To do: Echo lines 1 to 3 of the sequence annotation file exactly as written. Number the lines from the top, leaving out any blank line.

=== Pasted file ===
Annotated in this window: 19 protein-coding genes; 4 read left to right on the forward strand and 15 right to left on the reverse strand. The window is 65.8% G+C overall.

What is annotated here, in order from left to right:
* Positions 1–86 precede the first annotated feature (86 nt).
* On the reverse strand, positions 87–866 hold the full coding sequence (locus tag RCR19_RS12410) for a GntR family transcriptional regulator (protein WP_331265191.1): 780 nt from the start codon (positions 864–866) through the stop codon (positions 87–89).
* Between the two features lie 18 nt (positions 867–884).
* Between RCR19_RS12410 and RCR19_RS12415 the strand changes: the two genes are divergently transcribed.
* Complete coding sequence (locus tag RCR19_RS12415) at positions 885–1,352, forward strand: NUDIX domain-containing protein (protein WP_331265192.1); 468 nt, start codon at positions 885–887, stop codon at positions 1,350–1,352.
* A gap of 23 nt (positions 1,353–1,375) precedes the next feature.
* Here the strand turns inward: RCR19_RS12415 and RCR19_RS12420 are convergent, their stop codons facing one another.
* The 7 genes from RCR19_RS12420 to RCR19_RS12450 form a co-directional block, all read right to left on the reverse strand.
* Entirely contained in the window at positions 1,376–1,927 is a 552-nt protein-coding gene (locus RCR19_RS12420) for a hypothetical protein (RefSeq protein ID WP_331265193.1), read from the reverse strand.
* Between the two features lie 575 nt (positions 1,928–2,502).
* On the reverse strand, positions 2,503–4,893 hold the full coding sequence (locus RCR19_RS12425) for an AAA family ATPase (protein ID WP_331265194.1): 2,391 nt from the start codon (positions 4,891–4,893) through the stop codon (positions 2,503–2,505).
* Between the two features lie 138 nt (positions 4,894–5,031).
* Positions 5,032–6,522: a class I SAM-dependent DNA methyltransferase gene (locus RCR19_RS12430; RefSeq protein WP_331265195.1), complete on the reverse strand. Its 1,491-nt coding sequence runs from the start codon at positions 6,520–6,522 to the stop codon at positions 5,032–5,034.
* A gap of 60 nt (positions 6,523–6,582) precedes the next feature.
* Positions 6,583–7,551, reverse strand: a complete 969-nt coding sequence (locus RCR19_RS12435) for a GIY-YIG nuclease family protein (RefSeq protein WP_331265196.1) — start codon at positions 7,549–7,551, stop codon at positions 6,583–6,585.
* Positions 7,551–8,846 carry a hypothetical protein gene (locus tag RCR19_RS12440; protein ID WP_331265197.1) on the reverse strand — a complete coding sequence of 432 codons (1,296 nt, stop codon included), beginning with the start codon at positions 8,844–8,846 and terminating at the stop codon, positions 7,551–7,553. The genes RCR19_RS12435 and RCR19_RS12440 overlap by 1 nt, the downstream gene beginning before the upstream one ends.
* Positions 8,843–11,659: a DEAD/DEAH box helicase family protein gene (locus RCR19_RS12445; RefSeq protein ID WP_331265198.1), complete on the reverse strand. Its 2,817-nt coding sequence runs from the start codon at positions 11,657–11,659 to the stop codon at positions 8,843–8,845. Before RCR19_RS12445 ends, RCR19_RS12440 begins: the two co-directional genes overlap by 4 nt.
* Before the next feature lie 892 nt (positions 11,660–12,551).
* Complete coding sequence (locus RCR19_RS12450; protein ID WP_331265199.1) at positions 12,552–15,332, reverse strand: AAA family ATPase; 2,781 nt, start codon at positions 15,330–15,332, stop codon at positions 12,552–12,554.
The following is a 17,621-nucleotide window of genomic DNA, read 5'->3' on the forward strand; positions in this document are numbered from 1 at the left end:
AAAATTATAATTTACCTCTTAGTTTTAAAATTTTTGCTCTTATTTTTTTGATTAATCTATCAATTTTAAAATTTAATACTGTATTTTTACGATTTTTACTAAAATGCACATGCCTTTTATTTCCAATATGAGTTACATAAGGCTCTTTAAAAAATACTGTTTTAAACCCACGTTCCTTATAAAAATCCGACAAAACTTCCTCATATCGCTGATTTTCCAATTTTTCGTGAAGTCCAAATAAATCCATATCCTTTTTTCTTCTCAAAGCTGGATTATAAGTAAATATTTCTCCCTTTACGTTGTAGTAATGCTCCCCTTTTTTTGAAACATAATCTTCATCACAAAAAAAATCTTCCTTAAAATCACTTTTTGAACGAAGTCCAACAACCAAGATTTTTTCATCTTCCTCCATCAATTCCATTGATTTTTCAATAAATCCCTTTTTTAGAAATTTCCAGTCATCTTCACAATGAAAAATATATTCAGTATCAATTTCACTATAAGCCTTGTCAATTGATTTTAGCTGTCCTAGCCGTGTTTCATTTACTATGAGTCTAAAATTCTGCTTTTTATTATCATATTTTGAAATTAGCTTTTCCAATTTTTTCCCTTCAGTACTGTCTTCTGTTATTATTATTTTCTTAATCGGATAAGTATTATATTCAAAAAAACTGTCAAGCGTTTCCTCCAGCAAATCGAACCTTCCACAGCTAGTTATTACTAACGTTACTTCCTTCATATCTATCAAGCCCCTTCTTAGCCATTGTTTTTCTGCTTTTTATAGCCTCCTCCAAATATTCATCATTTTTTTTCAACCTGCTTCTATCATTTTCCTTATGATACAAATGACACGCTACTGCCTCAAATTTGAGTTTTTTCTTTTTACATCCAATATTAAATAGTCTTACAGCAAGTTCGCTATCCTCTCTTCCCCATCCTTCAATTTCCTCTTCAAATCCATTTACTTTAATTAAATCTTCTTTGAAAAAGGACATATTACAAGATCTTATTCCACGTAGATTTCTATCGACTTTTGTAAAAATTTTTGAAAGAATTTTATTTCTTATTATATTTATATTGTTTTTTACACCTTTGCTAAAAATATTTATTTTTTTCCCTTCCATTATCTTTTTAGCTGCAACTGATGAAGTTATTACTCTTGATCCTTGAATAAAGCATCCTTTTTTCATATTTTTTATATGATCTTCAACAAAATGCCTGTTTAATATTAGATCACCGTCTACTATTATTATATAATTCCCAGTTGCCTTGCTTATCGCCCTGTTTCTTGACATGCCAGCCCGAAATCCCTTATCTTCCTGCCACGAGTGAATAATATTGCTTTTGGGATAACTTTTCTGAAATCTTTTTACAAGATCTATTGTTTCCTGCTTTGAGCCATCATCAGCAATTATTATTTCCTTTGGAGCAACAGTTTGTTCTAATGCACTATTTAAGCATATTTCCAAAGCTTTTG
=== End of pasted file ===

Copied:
Annotated in this window: 19 protein-coding genes; 4 read left to right on the forward strand and 15 right to left on the reverse strand. The window is 65.8% G+C overall.

What is annotated here, in order from left to right:
* Positions 1–86 precede the first annotated feature (86 nt).